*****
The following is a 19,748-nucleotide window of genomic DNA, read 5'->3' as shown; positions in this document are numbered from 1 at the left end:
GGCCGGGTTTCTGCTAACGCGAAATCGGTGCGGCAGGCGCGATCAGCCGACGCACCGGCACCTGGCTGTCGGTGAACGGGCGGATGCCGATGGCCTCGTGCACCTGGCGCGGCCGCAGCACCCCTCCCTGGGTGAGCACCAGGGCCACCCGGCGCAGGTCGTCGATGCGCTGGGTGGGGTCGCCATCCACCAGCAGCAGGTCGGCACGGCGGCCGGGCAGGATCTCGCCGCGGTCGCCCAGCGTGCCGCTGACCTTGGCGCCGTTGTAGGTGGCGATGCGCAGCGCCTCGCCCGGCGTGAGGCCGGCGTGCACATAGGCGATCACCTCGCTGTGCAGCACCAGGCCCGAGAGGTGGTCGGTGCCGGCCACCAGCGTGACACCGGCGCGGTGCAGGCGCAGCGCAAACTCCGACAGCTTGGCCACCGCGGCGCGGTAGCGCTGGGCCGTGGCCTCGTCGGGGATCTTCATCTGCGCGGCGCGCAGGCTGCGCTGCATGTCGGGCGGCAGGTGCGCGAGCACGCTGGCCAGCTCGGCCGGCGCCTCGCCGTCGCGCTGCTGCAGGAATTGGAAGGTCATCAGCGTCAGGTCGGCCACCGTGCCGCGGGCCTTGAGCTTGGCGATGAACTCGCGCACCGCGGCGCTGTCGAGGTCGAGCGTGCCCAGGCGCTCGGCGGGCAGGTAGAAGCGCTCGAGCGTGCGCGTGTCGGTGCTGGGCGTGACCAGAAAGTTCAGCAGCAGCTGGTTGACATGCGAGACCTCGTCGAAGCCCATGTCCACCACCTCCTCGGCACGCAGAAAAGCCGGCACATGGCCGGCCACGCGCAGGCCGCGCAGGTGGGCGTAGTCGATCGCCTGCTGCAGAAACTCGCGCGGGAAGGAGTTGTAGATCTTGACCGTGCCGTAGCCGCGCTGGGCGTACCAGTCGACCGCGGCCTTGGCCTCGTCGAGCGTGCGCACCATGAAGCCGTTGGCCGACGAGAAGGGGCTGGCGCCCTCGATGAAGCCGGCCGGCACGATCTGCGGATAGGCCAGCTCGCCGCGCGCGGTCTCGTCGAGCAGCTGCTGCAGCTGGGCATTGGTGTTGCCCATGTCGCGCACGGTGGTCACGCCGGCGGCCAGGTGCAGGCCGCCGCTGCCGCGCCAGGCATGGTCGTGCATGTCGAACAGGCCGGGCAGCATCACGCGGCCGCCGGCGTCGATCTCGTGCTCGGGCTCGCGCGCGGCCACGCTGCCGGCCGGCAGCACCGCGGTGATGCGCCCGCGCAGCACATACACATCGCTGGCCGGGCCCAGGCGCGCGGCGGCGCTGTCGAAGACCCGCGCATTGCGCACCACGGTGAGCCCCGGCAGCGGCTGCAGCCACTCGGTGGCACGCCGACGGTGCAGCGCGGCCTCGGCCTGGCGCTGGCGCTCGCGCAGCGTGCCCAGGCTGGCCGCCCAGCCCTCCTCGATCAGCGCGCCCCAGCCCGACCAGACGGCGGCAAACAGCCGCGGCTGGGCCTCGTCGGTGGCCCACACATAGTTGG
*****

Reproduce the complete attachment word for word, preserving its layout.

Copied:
The following is a 19,748-nucleotide window of genomic DNA, read 5'->3' as shown; positions in this document are numbered from 1 at the left end:
GGCCGGGTTTCTGCTAACGCGAAATCGGTGCGGCAGGCGCGATCAGCCGACGCACCGGCACCTGGCTGTCGGTGAACGGGCGGATGCCGATGGCCTCGTGCACCTGGCGCGGCCGCAGCACCCCTCCCTGGGTGAGCACCAGGGCCACCCGGCGCAGGTCGTCGATGCGCTGGGTGGGGTCGCCATCCACCAGCAGCAGGTCGGCACGGCGGCCGGGCAGGATCTCGCCGCGGTCGCCCAGCGTGCCGCTGACCTTGGCGCCGTTGTAGGTGGCGATGCGCAGCGCCTCGCCCGGCGTGAGGCCGGCGTGCACATAGGCGATCACCTCGCTGTGCAGCACCAGGCCCGAGAGGTGGTCGGTGCCGGCCACCAGCGTGACACCGGCGCGGTGCAGGCGCAGCGCAAACTCCGACAGCTTGGCCACCGCGGCGCGGTAGCGCTGGGCCGTGGCCTCGTCGGGGATCTTCATCTGCGCGGCGCGCAGGCTGCGCTGCATGTCGGGCGGCAGGTGCGCGAGCACGCTGGCCAGCTCGGCCGGCGCCTCGCCGTCGCGCTGCTGCAGGAATTGGAAGGTCATCAGCGTCAGGTCGGCCACCGTGCCGCGGGCCTTGAGCTTGGCGATGAACTCGCGCACCGCGGCGCTGTCGAGGTCGAGCGTGCCCAGGCGCTCGGCGGGCAGGTAGAAGCGCTCGAGCGTGCGCGTGTCGGTGCTGGGCGTGACCAGAAAGTTCAGCAGCAGCTGGTTGACATGCGAGACCTCGTCGAAGCCCATGTCCACCACCTCCTCGGCACGCAGAAAAGCCGGCACATGGCCGGCCACGCGCAGGCCGCGCAGGTGGGCGTAGTCGATCGCCTGCTGCAGAAACTCGCGCGGGAAGGAGTTGTAGATCTTGACCGTGCCGTAGCCGCGCTGGGCGTACCAGTCGACCGCGGCCTTGGCCTCGTCGAGCGTGCGCACCATGAAGCCGTTGGCCGACGAGAAGGGGCTGGCGCCCTCGATGAAGCCGGCCGGCACGATCTGCGGATAGGCCAGCTCGCCGCGCGCGGTCTCGTCGAGCAGCTGCTGCAGCTGGGCATTGGTGTTGCCCATGTCGCGCACGGTGGTCACGCCGGCGGCCAGGTGCAGGCCGCCGCTGCCGCGCCAGGCATGGTCGTGCATGTCGAACAGGCCGGGCAGCATCACGCGGCCGCCGGCGTCGATCTCGTGCTCGGGCTCGCGCGCGGCCACGCTGCCGGCCGGCAGCACCGCGGTGATGCGCCCGCGCAGCACATACACATCGCTGGCCGGGCCCAGGCGCGCGGCGGCGCTGTCGAAGACCCGCGCATTGCGCACCACGGTGAGCCCCGGCAGCGGCTGCAGCCACTCGGTGGCACGCCGACGGTGCAGCGCGGCCTCGGCCTGGCGCTGGCGCTCGCGCAGCGTGCCCAGGCTGGCCGCCCAGCCCTCCTCGATCAGCGCGCCCCAGCCCGACCAGACGGCGGCAAACAGCCGCGGCTGGGCCTCGTCGGTGGCCCACACATAGTTGG